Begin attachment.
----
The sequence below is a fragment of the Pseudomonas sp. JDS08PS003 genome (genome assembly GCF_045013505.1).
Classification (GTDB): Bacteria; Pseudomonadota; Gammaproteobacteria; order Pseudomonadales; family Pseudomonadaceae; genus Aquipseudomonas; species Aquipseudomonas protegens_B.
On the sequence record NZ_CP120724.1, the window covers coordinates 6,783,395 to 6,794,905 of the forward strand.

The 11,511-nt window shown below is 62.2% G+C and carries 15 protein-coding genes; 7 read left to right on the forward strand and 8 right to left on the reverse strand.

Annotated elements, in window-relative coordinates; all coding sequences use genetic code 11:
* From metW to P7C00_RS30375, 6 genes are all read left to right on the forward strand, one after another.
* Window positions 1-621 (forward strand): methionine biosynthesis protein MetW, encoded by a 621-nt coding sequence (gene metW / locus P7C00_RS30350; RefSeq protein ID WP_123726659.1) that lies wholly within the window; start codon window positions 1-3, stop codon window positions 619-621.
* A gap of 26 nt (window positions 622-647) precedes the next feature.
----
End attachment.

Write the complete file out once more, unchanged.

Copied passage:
The sequence below is a fragment of the Pseudomonas sp. JDS08PS003 genome (genome assembly GCF_045013505.1).
Classification (GTDB): Bacteria; Pseudomonadota; Gammaproteobacteria; order Pseudomonadales; family Pseudomonadaceae; genus Aquipseudomonas; species Aquipseudomonas protegens_B.
On the sequence record NZ_CP120724.1, the window covers coordinates 6,783,395 to 6,794,905 of the forward strand.

The 11,511-nt window shown below is 62.2% G+C and carries 15 protein-coding genes; 7 read left to right on the forward strand and 8 right to left on the reverse strand.

Annotated elements, in window-relative coordinates; all coding sequences use genetic code 11:
* From metW to P7C00_RS30375, 6 genes are all read left to right on the forward strand, one after another.
* Window positions 1-621 (forward strand): methionine biosynthesis protein MetW, encoded by a 621-nt coding sequence (gene metW / locus P7C00_RS30350; RefSeq protein ID WP_123726659.1) that lies wholly within the window; start codon window positions 1-3, stop codon window positions 619-621.
* A gap of 26 nt (window positions 622-647) precedes the next feature.